In all their years of counseling at Montclair State, both Whitaker and McMorrin say that the students are what they will miss the most once they retire. Although being EOF counselors has been their profession for over two decades, it is the genuine care that they have for their students that has allowed them to form relationships that often last beyond graduation.
“I have a student who called me last week from 20 years ago,” said Whitaker. “There was another student, a young man who came to the award ceremony last week. He was my student. He looked at me and I looked at him, and I called his name. He couldn’t believe that I would remember him after all these years.”
When asked what EOF means to her, Whitaker said, “It is a revolutionary kind of thing. The ability to go to school – that’s great. But the real part of EOF is what we do at the counseling level and at the relationship level.” That, she says is the most important thing about EOF. “It really is a family.”
The soon-to-be former EOF counselors had no idea that they would end up working together, especially since they went to different colleges. While Whitaker studied sociology and psychology at Upsala Lutheran College of East Orange, New Jersey, her close friend, McMorrin, was away at Rutgers-Newark, where she majored in political science. Although the two were no longer walking distance away from each other, they managed to remain in contact.
“I would go visit [Whitaker] and I used to think [Upsala College] was so far away,” McMorrin said chuckling as she remembered the struggles of getting around on public transportation. “I didn’t even know about Upsala College until Loraine went and, when I would go up, it was like, ‘wow this is nice.’”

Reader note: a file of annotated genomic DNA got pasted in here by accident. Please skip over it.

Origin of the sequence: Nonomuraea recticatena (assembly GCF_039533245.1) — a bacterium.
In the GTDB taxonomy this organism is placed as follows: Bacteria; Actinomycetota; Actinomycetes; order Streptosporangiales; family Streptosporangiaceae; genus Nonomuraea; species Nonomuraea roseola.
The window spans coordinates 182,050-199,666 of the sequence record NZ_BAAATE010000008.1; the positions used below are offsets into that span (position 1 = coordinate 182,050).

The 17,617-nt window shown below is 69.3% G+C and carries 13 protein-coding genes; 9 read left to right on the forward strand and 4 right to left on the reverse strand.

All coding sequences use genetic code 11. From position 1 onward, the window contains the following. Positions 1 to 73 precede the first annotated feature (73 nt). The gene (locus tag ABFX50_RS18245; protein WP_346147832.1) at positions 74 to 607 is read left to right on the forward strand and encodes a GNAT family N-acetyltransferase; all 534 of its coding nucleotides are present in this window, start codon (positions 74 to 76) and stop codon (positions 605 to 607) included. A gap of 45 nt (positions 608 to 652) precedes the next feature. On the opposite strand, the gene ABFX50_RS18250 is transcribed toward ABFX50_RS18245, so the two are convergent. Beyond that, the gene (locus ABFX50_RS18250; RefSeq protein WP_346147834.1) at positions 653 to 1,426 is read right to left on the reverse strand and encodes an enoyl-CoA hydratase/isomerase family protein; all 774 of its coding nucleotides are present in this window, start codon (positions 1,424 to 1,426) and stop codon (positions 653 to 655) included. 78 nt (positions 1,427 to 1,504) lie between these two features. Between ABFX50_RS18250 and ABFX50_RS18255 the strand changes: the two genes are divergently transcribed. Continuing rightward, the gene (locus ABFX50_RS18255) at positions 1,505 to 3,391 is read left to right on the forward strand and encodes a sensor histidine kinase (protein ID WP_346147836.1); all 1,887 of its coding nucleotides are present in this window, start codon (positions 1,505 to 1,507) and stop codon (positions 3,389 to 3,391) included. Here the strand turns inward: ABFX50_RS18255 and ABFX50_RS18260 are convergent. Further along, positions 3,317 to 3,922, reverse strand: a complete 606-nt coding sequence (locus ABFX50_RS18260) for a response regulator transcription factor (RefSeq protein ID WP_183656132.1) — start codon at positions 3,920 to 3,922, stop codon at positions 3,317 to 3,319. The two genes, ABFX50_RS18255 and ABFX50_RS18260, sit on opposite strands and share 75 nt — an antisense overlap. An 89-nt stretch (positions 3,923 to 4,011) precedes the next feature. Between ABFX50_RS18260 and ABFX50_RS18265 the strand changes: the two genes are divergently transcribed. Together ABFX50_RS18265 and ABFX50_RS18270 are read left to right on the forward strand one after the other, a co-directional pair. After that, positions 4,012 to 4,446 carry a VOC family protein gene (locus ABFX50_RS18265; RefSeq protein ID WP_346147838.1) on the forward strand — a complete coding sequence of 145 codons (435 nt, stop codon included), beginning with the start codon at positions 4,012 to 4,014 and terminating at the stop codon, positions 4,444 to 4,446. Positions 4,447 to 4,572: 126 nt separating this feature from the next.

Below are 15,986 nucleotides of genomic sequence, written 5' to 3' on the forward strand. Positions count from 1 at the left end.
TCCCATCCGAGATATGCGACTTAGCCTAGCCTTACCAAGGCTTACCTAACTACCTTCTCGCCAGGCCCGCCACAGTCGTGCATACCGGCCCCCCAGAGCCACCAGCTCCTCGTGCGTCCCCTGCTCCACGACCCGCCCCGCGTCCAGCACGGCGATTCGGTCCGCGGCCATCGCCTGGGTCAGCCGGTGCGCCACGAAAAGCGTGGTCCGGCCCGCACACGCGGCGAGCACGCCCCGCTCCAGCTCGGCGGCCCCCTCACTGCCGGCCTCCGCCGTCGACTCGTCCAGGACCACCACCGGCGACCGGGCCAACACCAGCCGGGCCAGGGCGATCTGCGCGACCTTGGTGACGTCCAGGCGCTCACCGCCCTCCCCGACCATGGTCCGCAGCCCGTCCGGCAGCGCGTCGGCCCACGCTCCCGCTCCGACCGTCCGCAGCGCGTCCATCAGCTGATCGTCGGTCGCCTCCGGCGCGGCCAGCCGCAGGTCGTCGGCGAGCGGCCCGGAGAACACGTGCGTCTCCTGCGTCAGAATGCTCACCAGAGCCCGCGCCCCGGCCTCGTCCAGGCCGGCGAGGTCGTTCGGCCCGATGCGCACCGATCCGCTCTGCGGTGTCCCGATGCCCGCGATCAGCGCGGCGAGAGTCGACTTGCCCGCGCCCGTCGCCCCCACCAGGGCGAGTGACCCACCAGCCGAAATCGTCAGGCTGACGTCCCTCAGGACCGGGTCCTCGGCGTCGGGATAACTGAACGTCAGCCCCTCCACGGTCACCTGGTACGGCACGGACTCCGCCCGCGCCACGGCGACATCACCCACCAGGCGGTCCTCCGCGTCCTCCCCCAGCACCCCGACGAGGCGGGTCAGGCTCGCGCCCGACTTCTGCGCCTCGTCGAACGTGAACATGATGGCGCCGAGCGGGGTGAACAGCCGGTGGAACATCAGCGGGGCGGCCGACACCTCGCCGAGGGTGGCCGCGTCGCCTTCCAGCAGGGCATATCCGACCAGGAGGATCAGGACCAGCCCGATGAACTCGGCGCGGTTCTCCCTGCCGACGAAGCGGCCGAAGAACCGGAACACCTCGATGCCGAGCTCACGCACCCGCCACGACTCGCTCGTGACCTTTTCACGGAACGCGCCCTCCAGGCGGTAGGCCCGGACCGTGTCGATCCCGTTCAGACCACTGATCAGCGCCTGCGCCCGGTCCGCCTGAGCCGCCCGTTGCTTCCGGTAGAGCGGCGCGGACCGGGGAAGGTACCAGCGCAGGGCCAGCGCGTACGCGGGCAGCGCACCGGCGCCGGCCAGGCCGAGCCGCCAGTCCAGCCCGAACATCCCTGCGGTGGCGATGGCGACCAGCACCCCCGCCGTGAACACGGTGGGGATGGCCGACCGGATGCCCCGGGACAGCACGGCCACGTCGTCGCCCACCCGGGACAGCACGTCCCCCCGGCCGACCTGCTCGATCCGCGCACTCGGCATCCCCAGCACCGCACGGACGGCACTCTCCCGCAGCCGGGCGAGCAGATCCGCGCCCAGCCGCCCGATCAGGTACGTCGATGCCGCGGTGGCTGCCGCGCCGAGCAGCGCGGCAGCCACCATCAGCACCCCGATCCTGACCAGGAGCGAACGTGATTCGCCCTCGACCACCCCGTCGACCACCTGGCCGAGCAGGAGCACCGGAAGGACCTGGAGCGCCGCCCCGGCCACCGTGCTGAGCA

McMorrin also shared that she still has letters that she and Whitaker wrote each other from when they were in college.
As of today, their offices in Webster Hall are two doors down from each other – a coincidence that would have never been made possible if Whitaker didn’t apply for the job after her friend, McMorrin, told her about the open position.
Although the days leading up to their retirement are quickly approaching, EOF Director Dr. Daniel Jean continue to insists that their legacy will last even after they retire from the program.
“They are both legends in the area of higher education,” said Jean. “I think their wisdom, their expertise and their passion for students will be missed. Combined, they’ve impacted thousands of students. It’s going to be sad to see them go.”
Although she is retiring from her position as an EOF counselor, McMorrin plans to continue teaching in the political science and law department at Montclair State. While she has worked side by side with her best friend for over two decades, she’s been a member of the Red Hawk community for 30 years.
When asked of her plans after retirement, McMorrin said she will also be coaching for the New Jersey Orators, an organization that teaches young children how to give oral presentations, traveling and visiting her son who lives in Atlanta and is set to get married in Jamaica this June.
Whitaker, who is invited to the wedding will also be making a trip to Jamaica and insists that, although she doesn’t know of her other plans after she retires, she knows that she won’t be bored.
“I have to find something where I can continue to work with young people. I’ll find something,” she said adding how she has a lot of family, including her retired husband Gregory Whitaker, to keep her company. A resident of Montclair, New Jersey, Whitaker won’t be too far away and said she intends on supporting the program after she’s retired.